Released March 13, 2007. Last modified: 2007-03-13. Statistics Canada Catalogue no. 92-591-XWE. "Grande Prairie". Aboriginal Identity (8), Sex (3) and Age Groups (12) for the Population of Canada, Provinces, Territories, Census Metropolitan Areas and Census Agglomerations, 2006 Census - 20% Sample Data. Statistics Canada. 2008-01-15. http://www12.statcan.ca/ english/census06/data/topics/ RetrieveProductTable.cfm?ALEVEL=3&APATH=3&CATNO=&DETAIL=0&D Retrieved on 2008-02-06. "Grande Prairie". Detailed Mother Tongue (186), Knowledge of Official Languages (5), Age Groups (17A) and Sex (3) for the Population of Canada, Provinces, Territories, Census Metropolitan Areas and Census Agglomerations, 2001 and 2006 Censuses - 20% Sample Data. Statistics Canada. 2007-11-20. http://www12.statcan.ca/english/census06/data/topics/ RetrieveProductTable.cfm?ALEVEL=3&APATH=3&CATNO=&DETAIL=0&D Retrieved on 2008-02-06. "Grande Prairie". Religion (95A), Age Groups (7A) and Sex (3) for Population, for Canada, Provinces, Territories, Census Metropolitan Areas and Census Agglomerations, 1991 and 2001 Censuses - 20% Sample Data. Statistics Canada. 2007-03-01. http://www12.statcan.ca/english/ census01/products/standard/themes/ RetrieveProductTable.cfm?Temporal=2001&PID=55822&APATH=3&METH Retrieved on 2008-02-06. GPRC - Grande Prairie Regional College Grande Prairie Music Bands: No One’s AloneThe Sickness WithinCalculating CollapseHalide, This Conviction Prairie Art Gallery » Home Studio Y? The home site for Family Theatre in Grande Prairie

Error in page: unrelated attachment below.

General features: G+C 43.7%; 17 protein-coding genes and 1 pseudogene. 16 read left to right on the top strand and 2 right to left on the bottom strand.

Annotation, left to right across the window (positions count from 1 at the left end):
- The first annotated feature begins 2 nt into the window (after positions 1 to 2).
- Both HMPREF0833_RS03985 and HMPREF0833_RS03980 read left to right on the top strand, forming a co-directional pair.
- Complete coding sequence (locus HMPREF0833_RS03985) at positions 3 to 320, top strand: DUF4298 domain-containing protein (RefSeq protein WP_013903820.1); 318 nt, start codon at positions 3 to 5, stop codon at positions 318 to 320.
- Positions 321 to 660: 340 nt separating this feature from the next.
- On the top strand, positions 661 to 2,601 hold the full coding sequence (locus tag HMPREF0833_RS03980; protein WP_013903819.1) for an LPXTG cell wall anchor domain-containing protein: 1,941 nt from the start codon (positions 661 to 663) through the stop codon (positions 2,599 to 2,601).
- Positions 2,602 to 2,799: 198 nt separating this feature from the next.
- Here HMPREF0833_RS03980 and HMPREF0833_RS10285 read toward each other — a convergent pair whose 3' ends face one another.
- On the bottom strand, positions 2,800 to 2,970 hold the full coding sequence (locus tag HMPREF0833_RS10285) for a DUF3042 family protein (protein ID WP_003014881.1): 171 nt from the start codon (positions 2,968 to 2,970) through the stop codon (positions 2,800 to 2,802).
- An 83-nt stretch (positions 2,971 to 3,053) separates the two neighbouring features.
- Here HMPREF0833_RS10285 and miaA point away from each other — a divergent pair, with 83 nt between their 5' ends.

External links

• Grande Prairie- Alberta Heritage Digitization Project

Retrieved from "http://en.wikipedia.org/wiki/Grande_Prairie,_Alberta" Categories: Grande Prairie This page was last modified on 1 May 2009, at 23:51 (UTC). All text is available under the terms of the GNU Free Documentation License. (See Copyrights for details.) Wikipedia® is a registered trademark of the Wikimedia Foundation, Inc., a U.S. registered 501(c)(3) tax-deductible nonprofit charity. Privacy policy About Wikipedia Disclaimers